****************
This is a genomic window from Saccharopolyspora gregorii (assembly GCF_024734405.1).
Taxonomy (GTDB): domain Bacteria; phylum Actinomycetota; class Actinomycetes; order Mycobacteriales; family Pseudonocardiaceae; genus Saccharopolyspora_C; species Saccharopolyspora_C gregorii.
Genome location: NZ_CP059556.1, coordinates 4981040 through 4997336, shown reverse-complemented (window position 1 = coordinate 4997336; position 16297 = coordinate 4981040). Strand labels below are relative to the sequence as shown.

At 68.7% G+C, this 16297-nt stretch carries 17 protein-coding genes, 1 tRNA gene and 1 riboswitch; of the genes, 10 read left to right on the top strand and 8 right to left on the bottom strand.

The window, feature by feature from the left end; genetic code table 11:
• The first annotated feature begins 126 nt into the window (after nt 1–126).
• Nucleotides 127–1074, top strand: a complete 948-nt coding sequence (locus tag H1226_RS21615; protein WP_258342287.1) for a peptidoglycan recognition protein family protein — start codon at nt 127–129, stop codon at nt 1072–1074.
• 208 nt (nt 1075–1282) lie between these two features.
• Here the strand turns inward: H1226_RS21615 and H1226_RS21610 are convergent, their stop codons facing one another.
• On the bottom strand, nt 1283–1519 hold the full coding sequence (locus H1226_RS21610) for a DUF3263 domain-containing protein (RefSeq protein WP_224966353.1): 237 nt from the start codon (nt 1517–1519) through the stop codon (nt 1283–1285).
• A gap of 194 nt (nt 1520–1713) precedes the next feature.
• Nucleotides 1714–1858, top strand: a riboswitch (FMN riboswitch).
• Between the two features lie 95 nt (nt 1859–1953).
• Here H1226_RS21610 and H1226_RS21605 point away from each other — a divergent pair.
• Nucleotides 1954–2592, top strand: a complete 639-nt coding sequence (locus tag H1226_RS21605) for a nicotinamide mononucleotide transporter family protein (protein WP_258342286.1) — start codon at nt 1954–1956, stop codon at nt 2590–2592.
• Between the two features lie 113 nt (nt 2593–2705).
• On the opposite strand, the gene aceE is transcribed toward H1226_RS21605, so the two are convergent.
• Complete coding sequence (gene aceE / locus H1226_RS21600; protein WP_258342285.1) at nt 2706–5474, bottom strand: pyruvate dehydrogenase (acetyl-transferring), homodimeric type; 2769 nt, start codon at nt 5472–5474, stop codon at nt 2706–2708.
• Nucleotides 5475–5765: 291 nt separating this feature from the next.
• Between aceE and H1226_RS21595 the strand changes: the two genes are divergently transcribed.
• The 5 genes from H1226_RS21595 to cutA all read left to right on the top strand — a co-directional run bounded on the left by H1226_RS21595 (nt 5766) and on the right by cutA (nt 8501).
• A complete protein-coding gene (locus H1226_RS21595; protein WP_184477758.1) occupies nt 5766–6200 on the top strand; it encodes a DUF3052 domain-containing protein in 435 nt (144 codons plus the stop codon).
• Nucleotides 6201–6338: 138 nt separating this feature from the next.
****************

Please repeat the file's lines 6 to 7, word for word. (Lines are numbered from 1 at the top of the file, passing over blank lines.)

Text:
• The first annotated feature begins 126 nt into the window (after nt 1–126).
• Nucleotides 127–1074, top strand: a complete 948-nt coding sequence (locus tag H1226_RS21615; protein WP_258342287.1) for a peptidoglycan recognition protein family protein — start codon at nt 127–129, stop codon at nt 1072–1074.